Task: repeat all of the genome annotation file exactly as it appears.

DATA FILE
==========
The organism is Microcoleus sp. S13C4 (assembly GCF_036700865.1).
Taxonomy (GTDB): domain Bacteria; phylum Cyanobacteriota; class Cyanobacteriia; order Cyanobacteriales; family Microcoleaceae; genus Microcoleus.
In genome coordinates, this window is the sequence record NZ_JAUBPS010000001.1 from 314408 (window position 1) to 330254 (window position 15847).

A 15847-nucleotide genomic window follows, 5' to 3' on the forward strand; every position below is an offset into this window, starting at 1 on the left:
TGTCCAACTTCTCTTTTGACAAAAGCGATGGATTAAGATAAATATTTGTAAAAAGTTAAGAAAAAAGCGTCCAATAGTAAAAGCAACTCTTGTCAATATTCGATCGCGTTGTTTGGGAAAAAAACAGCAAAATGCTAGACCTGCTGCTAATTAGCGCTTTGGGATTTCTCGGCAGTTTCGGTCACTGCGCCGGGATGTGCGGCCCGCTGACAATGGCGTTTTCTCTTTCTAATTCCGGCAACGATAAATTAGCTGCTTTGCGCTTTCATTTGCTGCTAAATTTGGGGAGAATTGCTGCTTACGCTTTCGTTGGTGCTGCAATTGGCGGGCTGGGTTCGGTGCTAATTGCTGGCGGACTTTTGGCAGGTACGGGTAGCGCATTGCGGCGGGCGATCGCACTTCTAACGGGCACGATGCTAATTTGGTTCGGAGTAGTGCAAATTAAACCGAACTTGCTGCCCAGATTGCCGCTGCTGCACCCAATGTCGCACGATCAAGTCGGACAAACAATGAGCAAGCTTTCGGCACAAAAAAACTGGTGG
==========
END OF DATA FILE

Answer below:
The organism is Microcoleus sp. S13C4 (assembly GCF_036700865.1).
Taxonomy (GTDB): domain Bacteria; phylum Cyanobacteriota; class Cyanobacteriia; order Cyanobacteriales; family Microcoleaceae; genus Microcoleus.
In genome coordinates, this window is the sequence record NZ_JAUBPS010000001.1 from 314408 (window position 1) to 330254 (window position 15847).

A 15847-nucleotide genomic window follows, 5' to 3' on the forward strand; every position below is an offset into this window, starting at 1 on the left:
TGTCCAACTTCTCTTTTGACAAAAGCGATGGATTAAGATAAATATTTGTAAAAAGTTAAGAAAAAAGCGTCCAATAGTAAAAGCAACTCTTGTCAATATTCGATCGCGTTGTTTGGGAAAAAAACAGCAAAATGCTAGACCTGCTGCTAATTAGCGCTTTGGGATTTCTCGGCAGTTTCGGTCACTGCGCCGGGATGTGCGGCCCGCTGACAATGGCGTTTTCTCTTTCTAATTCCGGCAACGATAAATTAGCTGCTTTGCGCTTTCATTTGCTGCTAAATTTGGGGAGAATTGCTGCTTACGCTTTCGTTGGTGCTGCAATTGGCGGGCTGGGTTCGGTGCTAATTGCTGGCGGACTTTTGGCAGGTACGGGTAGCGCATTGCGGCGGGCGATCGCACTTCTAACGGGCACGATGCTAATTTGGTTCGGAGTAGTGCAAATTAAACCGAACTTGCTGCCCAGATTGCCGCTGCTGCACCCAATGTCGCACGATCAAGTCGGACAAACAATGAGCAAGCTTTCGGCACAAAAAAACTGGTGG